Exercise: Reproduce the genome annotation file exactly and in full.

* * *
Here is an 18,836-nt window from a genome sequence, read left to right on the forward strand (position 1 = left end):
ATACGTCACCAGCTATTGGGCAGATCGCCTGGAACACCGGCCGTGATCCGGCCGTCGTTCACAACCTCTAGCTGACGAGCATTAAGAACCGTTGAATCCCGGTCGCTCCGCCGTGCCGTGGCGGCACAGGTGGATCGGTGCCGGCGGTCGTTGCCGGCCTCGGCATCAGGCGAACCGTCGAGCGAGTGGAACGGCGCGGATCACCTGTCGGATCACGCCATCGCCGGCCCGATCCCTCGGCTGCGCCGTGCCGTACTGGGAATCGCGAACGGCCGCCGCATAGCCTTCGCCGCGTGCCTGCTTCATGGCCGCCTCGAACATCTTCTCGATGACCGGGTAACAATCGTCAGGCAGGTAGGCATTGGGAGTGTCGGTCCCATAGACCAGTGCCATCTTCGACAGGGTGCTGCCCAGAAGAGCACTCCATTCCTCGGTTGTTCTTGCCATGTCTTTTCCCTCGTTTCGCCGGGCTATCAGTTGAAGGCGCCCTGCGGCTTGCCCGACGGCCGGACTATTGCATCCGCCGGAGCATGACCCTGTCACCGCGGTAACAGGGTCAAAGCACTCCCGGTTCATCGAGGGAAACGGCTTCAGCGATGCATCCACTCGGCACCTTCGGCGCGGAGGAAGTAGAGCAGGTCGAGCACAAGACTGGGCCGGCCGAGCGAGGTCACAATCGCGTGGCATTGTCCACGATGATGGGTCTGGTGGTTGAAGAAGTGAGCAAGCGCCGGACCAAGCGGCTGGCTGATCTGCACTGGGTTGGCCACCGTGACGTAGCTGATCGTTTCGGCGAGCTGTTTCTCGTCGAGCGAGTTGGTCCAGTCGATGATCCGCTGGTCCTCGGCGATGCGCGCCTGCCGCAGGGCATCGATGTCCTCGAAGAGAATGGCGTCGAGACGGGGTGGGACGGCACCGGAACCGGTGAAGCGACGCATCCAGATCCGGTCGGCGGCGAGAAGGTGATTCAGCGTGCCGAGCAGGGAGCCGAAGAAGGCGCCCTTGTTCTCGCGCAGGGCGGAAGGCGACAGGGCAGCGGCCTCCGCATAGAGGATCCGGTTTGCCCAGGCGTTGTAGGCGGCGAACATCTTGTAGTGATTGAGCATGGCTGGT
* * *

Here is an 18,836-nt window from a genome sequence, read left to right on the forward strand (position 1 = left end):
ATACGTCACCAGCTATTGGGCAGATCGCCTGGAACACCGGCCGTGATCCGGCCGTCGTTCACAACCTCTAGCTGACGAGCATTAAGAACCGTTGAATCCCGGTCGCTCCGCCGTGCCGTGGCGGCACAGGTGGATCGGTGCCGGCGGTCGTTGCCGGCCTCGGCATCAGGCGAACCGTCGAGCGAGTGGAACGGCGCGGATCACCTGTCGGATCACGCCATCGCCGGCCCGATCCCTCGGCTGCGCCGTGCCGTACTGGGAATCGCGAACGGCCGCCGCATAGCCTTCGCCGCGTGCCTGCTTCATGGCCGCCTCGAACATCTTCTCGATGACCGGGTAACAATCGTCAGGCAGGTAGGCATTGGGAGTGTCGGTCCCATAGACCAGTGCCATCTTCGACAGGGTGCTGCCCAGAAGAGCACTCCATTCCTCGGTTGTTCTTGCCATGTCTTTTCCCTCGTTTCGCCGGGCTATCAGTTGAAGGCGCCCTGCGGCTTGCCCGACGGCCGGACTATTGCATCCGCCGGAGCATGACCCTGTCACCGCGGTAACAGGGTCAAAGCACTCCCGGTTCATCGAGGGAAACGGCTTCAGCGATGCATCCACTCGGCACCTTCGGCGCGGAGGAAGTAGAGCAGGTCGAGCACAAGACTGGGCCGGCCGAGCGAGGTCACAATCGCGTGGCATTGTCCACGATGATGGGTCTGGTGGTTGAAGAAGTGAGCAAGCGCCGGACCAAGCGGCTGGCTGATCTGCACTGGGTTGGCCACCGTGACGTAGCTGATCGTTTCGGCGAGCTGTTTCTCGTCGAGCGAGTTGGTCCAGTCGATGATCCGCTGGTCCTCGGCGATGCGCGCCTGCCGCAGGGCATCGATGTCCTCGAAGAGAATGGCGTCGAGACGGGGTGGGACGGCACCGGAACCGGTGAAGCGACGCATCCAGATCCGGTCGGCGGCGAGAAGGTGATTCAGCGTGCCGAGCAGGGAGCCGAAGAAGGCGCCCTTGTTCTCGCGCAGGGCGGAAGGCGACAGGGCAGCGGCCTCCGCATAGAGGATCCGGTTTGCCCAGGCGTTGTAGGCGGCGAACATCTTGTAGTGATTGAGCATGGCTGGT